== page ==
International 
Medical Corps 
now in Dubai International Humanitarian City

International Medical Corps UAE will leverage its strong ties in the region to save lives and to strengthen communities in the world’s most devastating crises.



By Staff Reporter

Published: Sun 30 Mar 2014, 12:19 AM

Last updated: Tue 7 Apr 2015, 8:42 PM

International Medical Corps, a non-governmental relief organisation has established a presence at Dubai International Humanitarian City to use it as a hub for its operations across the Middle East, Africa and Asia.

As a fully registered member, International Medical Corps UAE will leverage its strong ties in the region to save lives and to strengthen communities in the world’s most devastating crises.

Established in 1984, International Medical Corps has worked in more than 70 countries around the world delivering more than $1.6 billion in health care programming, health worker training, and humanitarian services. The organisation is actively responding to current crises in Gaza, Iraq, Jordan, Lebanon, Libya, Syria, Turkey and Yemen. It is also among the dwindling number of humanitarian agencies still working in Central African Republic (CAR), Darfur, Iraq and Philippines.

The NGO will play a critical role as a collaborator with relevant stakeholders by working closely with host government agencies and partnering with local non-government organisations to strengthen relief and health care infrastructure at all levels.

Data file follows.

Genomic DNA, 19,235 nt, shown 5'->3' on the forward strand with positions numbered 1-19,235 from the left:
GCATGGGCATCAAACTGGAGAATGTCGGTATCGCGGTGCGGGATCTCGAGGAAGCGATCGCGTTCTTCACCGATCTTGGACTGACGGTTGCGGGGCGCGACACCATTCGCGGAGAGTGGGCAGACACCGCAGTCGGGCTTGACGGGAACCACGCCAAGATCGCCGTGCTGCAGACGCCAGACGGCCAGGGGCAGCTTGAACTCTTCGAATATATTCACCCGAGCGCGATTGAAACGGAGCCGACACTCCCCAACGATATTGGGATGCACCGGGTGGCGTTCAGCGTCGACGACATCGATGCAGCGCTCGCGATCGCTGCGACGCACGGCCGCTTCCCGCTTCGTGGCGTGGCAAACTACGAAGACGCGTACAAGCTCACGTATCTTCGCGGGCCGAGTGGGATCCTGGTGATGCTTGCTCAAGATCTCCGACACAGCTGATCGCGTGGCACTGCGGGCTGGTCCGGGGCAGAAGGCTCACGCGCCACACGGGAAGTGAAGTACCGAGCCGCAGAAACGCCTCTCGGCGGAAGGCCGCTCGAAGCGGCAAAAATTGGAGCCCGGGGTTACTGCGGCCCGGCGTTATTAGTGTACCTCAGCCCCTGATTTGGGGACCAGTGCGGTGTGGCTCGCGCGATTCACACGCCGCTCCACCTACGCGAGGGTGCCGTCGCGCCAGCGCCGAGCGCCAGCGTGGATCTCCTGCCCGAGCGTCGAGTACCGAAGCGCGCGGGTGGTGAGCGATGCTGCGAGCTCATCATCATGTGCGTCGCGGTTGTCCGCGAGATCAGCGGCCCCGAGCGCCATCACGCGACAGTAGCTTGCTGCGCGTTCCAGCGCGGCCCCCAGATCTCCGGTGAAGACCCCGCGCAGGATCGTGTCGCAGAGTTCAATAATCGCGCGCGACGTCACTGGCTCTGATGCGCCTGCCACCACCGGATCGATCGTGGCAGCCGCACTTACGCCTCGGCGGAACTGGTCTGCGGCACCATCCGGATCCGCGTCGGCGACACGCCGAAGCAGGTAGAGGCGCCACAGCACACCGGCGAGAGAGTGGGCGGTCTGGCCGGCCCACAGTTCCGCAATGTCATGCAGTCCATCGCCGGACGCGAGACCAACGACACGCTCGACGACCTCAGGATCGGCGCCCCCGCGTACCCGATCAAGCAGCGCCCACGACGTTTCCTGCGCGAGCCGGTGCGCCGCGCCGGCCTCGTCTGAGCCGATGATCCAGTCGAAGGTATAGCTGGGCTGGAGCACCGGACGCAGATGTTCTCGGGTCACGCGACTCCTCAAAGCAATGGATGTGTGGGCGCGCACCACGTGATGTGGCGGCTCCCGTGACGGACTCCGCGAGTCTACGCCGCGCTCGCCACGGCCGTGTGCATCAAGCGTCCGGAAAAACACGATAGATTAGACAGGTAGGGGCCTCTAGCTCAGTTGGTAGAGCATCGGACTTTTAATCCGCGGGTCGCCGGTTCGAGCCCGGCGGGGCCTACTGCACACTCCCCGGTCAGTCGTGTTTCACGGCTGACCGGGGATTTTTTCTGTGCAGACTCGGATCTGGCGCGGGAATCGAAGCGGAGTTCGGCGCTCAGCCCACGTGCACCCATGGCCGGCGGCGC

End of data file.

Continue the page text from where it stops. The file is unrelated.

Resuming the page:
With a staff of more than 4,500 worldwide, International Medical Corps works alongside local communities in hard-hit conflict areas to ensure that those affected receive both the tools and the skills needed to become their own First Responders.

With 96 per cent of field-based staff and health professionals recruited locally, the organisation works to ensure that the knowledge required to respond effectively to an emergency remains anchored in the community long after its programmes have ended. International Medical Corps’ strength lies in its ability to mobilise hundreds of volunteers drawn from its global list of 5,000 to 6,000 health and medical professionals worldwide.

haseeb@khaleejtimes.com


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